Friday Lunch Upcoming Topics and Speakers:

March 8: Perspectives on Genetically-Modified Food. Chris Cullis, Professor and Chair, Department of Biology and Mary Holmes, co-founder of the North Union (Shaker Square) Farmers Market

March 15: Spring Break - No Discussion

March 22: Shale Gas: Opportunities and Challenges. David Zeng, Frank H. Neff Professor and Chair, Department of Civil Engineering

March 29: International Development Assistance in Public Health. Bill Goldman, retired foreign service officer with USAID

April 5: Military Ethics and Dehumanizing the Enemy. With Anthony Jack, Assistant Professor of Cognitive Science, Philosophy, and Psychology and Shannon French, Associate Professor of Philosophy and Inamori Professor of Ethics.
***Special Location: Inamori Center, Crawford Hall Room 9***

April 12: The New Cuyahoga County Government: Perspective from the Council. Julian Rogers, Councillor for District 10

April 19: Mass Murder for the Media: The Breivik Case in Norway. Mark Turner, Institute Professor and Professor of Cognitive Science
***Special Location: Inamori Center, Crawford Hall Room 9***

April 26: Advocacy for Children, Who Don't Vote. Doug Imig, Professor of Political Science, University of Memphis
February 26, 2013

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Upcoming Events

Art Repatriation

Jennifer Neils, Case Western Reserve University, Josh Knerly, Hahn Loeser & Parks LLP, Jennifer Kreder, Northern Kentucky University, Chase College of Law, Dr. David Franklin, Cleveland Museum of Art, Dale Nance, Case Western Reserve University School of Law, Friday March 1, 2013, 9 a.m. to 12 p.m., Moot Courtroom (A59), Case Western Reserve University School of Law, 11075 East Blvd, Cleveland, OH 44106. Sponsored by the Center for Law, Technology & the Arts and the Journal of Law, Technology, and the Internet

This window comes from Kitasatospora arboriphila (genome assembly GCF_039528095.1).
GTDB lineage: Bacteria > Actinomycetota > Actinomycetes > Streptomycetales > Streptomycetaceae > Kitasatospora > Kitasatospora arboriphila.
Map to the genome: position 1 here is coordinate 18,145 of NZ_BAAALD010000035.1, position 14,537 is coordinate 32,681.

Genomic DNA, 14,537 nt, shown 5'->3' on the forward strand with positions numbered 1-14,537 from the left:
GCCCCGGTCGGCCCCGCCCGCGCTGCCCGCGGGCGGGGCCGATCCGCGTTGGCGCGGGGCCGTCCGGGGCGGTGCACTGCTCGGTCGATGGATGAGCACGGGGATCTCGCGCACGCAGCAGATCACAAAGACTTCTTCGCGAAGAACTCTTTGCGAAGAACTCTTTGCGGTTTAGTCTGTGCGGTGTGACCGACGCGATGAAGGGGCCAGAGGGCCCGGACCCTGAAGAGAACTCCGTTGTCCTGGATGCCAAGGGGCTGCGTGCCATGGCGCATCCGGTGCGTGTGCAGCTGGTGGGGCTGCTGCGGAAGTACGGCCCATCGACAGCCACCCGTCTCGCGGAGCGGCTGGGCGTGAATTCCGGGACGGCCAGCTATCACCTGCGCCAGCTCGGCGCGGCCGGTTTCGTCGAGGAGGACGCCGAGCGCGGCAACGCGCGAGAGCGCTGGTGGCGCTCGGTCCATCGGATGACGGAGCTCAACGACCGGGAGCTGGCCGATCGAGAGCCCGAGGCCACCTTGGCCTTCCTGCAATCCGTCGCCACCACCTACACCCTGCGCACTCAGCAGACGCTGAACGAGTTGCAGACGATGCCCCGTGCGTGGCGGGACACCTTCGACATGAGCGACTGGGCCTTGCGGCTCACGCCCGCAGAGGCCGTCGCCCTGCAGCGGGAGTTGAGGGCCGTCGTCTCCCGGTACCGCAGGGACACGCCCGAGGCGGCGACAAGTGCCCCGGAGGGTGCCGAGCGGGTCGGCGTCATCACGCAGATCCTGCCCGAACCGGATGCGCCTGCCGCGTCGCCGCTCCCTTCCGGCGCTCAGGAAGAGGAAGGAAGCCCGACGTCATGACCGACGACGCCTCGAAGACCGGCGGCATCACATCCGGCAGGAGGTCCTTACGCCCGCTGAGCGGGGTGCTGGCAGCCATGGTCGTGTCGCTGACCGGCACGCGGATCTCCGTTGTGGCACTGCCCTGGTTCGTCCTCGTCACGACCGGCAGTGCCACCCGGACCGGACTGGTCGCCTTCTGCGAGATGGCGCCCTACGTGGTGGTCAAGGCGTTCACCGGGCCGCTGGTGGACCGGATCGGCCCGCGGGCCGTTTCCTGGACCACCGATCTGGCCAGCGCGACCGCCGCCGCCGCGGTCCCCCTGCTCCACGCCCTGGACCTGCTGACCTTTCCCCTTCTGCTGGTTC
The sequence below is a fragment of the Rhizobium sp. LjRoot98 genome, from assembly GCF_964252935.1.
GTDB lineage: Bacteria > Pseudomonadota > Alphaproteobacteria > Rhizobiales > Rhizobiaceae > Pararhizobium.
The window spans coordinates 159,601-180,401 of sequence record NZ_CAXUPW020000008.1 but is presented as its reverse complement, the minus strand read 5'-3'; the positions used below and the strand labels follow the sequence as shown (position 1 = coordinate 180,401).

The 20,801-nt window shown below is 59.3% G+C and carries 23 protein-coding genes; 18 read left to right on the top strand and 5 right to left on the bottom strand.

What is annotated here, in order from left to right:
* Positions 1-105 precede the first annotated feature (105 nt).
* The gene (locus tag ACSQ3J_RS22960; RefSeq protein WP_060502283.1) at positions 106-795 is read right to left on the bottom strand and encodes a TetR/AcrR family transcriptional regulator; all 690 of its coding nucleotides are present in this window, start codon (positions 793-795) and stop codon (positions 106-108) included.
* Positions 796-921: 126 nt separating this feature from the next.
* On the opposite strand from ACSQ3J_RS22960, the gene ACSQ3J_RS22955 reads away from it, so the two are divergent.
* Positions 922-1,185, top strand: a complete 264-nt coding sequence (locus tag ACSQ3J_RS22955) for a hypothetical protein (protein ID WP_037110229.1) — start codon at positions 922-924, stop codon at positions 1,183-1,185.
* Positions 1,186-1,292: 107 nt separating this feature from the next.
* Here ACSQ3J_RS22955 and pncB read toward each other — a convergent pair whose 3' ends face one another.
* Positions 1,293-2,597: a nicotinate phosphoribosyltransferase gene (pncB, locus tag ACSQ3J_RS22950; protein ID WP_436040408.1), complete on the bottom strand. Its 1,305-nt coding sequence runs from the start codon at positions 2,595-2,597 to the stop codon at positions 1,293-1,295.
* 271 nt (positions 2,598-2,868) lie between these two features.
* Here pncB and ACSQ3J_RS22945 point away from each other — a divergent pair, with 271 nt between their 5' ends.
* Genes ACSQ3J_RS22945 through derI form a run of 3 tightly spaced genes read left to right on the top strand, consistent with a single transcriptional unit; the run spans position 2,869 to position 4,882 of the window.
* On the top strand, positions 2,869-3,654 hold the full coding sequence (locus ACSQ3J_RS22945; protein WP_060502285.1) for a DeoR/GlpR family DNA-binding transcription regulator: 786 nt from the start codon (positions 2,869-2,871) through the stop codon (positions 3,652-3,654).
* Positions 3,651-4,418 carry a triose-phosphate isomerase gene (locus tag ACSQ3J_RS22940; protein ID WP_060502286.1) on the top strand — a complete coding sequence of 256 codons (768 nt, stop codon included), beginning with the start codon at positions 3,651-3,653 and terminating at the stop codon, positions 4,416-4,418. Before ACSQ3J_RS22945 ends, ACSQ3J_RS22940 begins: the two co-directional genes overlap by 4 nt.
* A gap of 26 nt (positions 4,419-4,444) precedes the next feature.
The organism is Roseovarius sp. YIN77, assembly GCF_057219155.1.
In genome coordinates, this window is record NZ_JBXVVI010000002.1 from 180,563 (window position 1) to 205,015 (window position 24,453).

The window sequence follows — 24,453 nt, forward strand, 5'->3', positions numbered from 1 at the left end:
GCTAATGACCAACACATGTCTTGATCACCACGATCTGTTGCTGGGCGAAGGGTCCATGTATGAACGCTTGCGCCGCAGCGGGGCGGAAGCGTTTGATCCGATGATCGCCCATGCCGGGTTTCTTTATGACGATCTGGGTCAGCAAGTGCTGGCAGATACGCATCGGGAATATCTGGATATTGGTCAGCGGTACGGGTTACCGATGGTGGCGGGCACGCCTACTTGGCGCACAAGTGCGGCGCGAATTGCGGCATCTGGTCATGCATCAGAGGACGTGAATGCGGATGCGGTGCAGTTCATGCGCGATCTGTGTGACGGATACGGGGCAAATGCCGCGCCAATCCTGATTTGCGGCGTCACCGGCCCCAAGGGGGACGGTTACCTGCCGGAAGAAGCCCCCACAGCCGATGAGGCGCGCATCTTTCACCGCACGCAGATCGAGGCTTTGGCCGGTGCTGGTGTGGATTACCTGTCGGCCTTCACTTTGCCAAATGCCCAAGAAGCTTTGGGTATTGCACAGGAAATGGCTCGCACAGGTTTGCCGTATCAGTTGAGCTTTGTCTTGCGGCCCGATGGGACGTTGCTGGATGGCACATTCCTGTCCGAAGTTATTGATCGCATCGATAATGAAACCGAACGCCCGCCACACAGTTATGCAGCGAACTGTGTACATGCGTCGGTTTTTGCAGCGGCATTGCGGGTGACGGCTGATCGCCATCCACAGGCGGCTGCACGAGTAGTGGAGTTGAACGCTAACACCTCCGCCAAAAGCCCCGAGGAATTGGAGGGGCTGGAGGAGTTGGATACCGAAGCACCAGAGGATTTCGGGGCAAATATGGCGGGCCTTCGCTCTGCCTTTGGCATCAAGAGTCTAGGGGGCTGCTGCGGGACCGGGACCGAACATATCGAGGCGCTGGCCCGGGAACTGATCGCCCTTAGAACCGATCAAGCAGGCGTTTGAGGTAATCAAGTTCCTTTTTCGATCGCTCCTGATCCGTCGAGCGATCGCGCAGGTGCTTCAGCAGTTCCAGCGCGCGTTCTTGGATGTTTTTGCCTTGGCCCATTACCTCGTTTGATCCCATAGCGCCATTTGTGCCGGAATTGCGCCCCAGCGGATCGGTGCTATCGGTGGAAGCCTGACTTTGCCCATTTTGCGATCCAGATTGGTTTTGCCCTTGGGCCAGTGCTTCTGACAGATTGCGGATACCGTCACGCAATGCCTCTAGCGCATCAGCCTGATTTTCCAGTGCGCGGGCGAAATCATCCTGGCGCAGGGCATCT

This symposium examines the pros and cons of repatriation. Cultural artifacts have often been incorporated as the focus of an exhibit in a museum; the possessor of the item, whether a museum, organization, or private dealer, has put resources into the restoration and continued maintenance of the piece. The possessor also often believes the piece was lawfully obtained. For these and other reasons, the possessor may refuse to consent to repatriation. Yet these items represent the cultural history and pride of the countries from which they originated. On that basis, continued possession of these items by museums and others outside the country of origin may be considered unethical or impolitic, if not necessarily unlawful.

Revolutionaries: Race, Class, and Culture between the Wars

Walter Benn Michaels, Ph.D., Professor of English at the University of Illinois-Chicago, Monday March 4, 2013, 4:30 p.m., Wolstein Building Auditorium, 2103 Cornell Road Cleveland, OH 44106, Sponsored by the Baker-Nord Center for the Humanities. Free and open to public.

Beginning with a comparison between the great German photographer August Sander and the equally great American photographer, Walker Evans, this talk will move on to an analysis of the relation between race and class in William Faulkner's Absalom, Absalom!. Its central questions will be about how social structure is understood, how revolutionary change in that structure is understood, and how the aesthetic is imagined to function in understanding that change. An American literary theorist and author, Michaels is a Professor in the Department of English at the University of Illinois at Chicago.

March 2013